Jackie’s Top Tips: Kill Those Nerves

Posted on Posted in General, Performing, Voice and Singing

Kill Those Nerves: Jackie’s Top Tips

So your hands are trembling, your palms are sweaty, your voice breaks. That’s it, it’s all over. NO!!! Pick yourself up and dust yourself off. If you just watched this year’s latest Super Bowl Halftime Show you probably saw Beyonce slightly stack it in her dance, but did she scratch the rest of the performance? Hell no, she just kept going. Keep reading to find out how to kill those nerves and how to get back up if you stumble.

Control your nerves

Performance anxiety and nerves all start in the brain. It can happen for nearly any activity: music, playing sports, acting, public speaking… In fact, the fear of public speaking alone is the world’s greatest phobia – it even surpasses phobia of death! So clearly it’s time for us to do something about it. Our bodies’ response is even similar to that of being placed under attack – we enter the “fight or flight” mode, with symptoms including a racing pulse, a dry mouth, trembling hands, sweating, and even sometimes nausea.  

Confidence is Key

If you don’t have it, fake it until you make it! Put your hands on your hips and stand up straight – channel your inner Beyonce! Just standing in that power pose can even be enough to boost your confidence. Everyone has their own style, so do whatever you can to put yourself in “the confidence zone” and push through your nerves. For me, I channel my inner Lady Gaga and go and act out scenes from some of her shows. I put heels on and do my lipstick and I get into character. Check out these confidence tips:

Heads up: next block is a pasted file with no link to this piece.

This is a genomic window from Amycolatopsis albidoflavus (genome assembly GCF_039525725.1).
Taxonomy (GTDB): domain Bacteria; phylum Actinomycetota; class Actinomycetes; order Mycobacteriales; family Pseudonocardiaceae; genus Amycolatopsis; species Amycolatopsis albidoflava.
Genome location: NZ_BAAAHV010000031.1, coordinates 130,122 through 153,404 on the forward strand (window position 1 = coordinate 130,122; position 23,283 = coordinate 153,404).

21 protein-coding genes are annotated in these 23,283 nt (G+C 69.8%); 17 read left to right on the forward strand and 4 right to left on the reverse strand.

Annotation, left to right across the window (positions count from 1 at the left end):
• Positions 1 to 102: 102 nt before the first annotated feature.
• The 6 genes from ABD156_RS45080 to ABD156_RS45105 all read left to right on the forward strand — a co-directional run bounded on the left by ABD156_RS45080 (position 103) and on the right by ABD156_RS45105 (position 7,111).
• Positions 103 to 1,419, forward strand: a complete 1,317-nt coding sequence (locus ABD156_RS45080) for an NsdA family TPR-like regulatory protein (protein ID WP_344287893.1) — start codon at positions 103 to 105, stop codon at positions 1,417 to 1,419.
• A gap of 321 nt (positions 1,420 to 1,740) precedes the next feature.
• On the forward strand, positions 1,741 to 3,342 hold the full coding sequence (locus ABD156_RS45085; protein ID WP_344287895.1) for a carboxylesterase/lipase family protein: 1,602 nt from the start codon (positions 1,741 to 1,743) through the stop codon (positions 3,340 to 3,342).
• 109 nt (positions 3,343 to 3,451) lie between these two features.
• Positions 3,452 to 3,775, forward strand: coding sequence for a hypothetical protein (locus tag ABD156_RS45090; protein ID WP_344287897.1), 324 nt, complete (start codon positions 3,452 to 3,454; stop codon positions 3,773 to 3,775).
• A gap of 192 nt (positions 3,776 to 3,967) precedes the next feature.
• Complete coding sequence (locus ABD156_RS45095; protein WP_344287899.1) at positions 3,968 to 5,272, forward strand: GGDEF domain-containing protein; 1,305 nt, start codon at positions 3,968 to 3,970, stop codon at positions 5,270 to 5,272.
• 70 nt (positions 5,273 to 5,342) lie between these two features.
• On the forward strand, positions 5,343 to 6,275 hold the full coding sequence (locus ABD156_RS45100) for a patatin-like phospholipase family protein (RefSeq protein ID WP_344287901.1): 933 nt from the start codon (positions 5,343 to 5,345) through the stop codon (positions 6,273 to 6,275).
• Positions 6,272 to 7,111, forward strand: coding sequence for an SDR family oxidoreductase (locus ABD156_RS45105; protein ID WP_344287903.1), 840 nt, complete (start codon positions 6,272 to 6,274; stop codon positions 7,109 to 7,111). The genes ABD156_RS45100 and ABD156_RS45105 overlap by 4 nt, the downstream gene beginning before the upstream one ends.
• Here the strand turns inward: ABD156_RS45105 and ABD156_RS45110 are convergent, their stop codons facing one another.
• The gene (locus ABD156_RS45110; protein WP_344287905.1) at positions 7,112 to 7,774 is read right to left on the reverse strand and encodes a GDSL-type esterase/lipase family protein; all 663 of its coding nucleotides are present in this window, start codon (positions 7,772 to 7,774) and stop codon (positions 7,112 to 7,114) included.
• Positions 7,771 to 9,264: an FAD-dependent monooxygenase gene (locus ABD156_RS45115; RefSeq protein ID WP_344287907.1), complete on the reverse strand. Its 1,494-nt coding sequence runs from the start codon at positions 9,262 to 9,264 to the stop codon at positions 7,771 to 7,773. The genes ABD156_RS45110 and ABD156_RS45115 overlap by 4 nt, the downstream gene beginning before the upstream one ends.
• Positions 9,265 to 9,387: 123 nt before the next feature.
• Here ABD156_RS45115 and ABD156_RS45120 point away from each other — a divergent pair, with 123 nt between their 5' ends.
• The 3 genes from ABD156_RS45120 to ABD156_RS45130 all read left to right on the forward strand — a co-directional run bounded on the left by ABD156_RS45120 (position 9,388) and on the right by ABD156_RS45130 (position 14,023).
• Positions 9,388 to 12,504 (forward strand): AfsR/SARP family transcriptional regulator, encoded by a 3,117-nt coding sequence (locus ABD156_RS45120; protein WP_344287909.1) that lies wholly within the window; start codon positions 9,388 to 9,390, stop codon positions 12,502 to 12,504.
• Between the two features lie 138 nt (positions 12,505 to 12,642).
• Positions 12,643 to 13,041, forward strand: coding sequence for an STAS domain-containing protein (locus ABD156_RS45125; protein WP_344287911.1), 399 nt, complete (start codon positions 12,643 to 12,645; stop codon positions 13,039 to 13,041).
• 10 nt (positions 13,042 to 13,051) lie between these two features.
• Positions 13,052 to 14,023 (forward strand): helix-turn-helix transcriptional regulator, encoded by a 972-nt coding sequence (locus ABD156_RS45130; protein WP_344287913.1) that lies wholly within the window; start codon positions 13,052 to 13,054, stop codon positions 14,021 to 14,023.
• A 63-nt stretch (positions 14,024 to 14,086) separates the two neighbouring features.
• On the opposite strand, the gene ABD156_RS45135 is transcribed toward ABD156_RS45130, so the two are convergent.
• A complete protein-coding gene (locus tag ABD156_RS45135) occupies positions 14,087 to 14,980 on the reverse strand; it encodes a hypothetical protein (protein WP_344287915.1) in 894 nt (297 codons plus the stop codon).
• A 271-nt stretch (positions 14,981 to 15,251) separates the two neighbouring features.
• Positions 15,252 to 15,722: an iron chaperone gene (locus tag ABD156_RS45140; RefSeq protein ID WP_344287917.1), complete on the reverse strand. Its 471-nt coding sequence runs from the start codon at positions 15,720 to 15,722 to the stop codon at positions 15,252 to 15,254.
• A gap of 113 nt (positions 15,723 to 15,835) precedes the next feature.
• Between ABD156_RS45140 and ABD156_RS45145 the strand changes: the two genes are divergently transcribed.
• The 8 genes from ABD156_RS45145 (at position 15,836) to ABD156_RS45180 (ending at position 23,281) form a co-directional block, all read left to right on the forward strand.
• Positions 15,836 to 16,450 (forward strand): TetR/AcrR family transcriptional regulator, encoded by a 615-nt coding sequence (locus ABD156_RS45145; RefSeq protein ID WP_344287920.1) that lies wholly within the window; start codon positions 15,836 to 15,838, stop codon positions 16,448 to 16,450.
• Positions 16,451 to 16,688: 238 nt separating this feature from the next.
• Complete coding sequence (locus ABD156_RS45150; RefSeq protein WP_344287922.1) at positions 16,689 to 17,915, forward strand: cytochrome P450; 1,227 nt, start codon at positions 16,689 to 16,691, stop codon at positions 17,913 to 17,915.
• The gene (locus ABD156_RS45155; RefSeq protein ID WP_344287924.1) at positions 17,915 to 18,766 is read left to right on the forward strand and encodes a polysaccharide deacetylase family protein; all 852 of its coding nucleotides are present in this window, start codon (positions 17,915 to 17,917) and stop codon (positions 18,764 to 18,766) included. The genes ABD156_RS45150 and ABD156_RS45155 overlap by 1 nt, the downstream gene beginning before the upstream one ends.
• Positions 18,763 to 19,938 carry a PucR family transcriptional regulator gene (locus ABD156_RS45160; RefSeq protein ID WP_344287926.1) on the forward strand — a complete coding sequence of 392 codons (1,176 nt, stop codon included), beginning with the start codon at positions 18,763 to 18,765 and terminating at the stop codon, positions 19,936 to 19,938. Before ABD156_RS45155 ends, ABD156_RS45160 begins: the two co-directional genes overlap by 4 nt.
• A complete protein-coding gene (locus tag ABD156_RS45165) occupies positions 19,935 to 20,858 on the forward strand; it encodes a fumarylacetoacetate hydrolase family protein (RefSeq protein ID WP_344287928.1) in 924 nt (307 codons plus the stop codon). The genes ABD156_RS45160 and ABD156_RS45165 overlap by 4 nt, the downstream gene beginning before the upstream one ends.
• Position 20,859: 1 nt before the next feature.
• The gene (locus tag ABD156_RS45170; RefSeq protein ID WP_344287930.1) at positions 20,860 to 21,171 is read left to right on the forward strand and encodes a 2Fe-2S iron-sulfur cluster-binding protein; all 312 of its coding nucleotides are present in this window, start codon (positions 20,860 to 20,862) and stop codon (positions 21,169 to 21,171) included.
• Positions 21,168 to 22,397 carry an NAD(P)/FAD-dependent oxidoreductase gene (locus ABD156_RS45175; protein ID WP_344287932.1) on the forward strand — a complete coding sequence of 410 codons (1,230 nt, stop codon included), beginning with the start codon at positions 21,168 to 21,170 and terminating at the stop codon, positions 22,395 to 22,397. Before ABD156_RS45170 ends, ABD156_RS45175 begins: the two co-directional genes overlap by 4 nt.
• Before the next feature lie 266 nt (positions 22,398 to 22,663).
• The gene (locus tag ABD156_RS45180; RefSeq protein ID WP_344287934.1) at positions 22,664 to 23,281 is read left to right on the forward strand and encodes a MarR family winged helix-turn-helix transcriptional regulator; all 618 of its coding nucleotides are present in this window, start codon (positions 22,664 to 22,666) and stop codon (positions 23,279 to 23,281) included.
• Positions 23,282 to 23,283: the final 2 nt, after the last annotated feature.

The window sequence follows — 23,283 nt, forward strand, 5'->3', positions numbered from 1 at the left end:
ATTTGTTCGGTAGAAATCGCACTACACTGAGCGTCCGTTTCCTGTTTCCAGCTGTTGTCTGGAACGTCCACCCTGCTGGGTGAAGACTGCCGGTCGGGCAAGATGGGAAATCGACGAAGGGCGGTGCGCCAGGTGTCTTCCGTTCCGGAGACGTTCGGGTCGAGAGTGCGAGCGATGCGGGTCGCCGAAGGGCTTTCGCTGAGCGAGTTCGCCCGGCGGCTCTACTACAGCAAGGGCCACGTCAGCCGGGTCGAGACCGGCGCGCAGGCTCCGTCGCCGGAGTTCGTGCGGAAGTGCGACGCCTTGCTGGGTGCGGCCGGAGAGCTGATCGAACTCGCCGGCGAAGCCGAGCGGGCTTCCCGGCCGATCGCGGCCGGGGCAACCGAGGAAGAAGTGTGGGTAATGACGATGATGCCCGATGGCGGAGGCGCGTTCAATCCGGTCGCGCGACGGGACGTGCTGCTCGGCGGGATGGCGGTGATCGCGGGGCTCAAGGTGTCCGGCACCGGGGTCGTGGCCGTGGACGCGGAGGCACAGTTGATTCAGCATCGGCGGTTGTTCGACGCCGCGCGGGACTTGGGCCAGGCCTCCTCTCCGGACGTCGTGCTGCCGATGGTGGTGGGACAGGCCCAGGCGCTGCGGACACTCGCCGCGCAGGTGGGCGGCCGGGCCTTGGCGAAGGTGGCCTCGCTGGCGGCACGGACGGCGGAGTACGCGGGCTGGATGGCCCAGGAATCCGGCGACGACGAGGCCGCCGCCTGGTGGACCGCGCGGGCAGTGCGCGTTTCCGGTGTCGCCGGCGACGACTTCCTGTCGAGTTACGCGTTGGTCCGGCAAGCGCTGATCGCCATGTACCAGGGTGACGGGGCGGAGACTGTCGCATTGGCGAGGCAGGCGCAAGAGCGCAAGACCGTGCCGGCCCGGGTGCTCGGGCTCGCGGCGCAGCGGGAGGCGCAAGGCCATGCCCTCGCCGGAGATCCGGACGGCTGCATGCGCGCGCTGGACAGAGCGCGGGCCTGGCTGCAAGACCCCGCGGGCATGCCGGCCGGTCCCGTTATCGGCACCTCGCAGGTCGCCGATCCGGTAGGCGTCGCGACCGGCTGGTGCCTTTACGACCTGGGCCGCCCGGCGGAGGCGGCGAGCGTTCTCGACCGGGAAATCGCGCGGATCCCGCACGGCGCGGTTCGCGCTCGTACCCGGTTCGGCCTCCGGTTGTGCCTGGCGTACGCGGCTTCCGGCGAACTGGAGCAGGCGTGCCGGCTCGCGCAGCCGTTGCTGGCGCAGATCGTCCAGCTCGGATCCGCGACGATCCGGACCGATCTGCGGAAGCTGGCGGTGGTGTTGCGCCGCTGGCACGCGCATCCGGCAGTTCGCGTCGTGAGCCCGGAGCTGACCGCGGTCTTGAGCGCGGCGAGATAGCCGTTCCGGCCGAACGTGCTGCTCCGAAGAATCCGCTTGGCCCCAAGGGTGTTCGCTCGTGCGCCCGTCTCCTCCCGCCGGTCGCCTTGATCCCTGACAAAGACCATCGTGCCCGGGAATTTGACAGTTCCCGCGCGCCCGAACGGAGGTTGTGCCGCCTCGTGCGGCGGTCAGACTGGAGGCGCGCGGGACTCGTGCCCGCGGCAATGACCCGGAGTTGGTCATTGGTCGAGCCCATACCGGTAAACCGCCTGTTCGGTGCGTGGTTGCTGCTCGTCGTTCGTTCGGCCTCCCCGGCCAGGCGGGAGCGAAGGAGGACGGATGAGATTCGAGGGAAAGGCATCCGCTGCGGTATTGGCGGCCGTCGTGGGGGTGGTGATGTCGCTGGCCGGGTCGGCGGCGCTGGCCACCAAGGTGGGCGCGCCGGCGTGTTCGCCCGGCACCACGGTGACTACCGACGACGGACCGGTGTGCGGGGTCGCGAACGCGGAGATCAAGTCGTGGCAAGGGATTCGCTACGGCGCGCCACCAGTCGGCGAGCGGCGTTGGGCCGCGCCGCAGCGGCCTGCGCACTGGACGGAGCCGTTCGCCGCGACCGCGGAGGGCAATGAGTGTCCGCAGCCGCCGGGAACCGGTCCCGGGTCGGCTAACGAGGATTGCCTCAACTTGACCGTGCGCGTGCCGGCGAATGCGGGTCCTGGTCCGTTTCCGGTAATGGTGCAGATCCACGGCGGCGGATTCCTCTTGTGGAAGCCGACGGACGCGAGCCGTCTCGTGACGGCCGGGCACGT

• Get into Character

 

All you have to do is channel your inner idol and pretend to be them while getting ready. Act out some of their work, sing some of their songs, watch some of their videos. Go into a place where you can lock the door and unleash yourself, go all out! Have you ever heard the phrase, dance like nobody’s watching? Well, sing like nobody’s listening!

 

  • The Power Pose and Using Strong Body Language

 

Check out the Ted Talk about standing in a superhero power pose. It really works. It’s just like how smiling can lift up your pitch and improve singing. It’s all mental!

Power Posing Body Language:

http://edition.cnn.com/2014/10/20/business/body-language-work/

Your Body Language Shapes Who You Are: https://www.ted.com/talks/amy_cuddy_your_body_language_shapes_who_you_are?language=en

 

  • 10 Ways to Fake Confidence Until You Actually Believe it: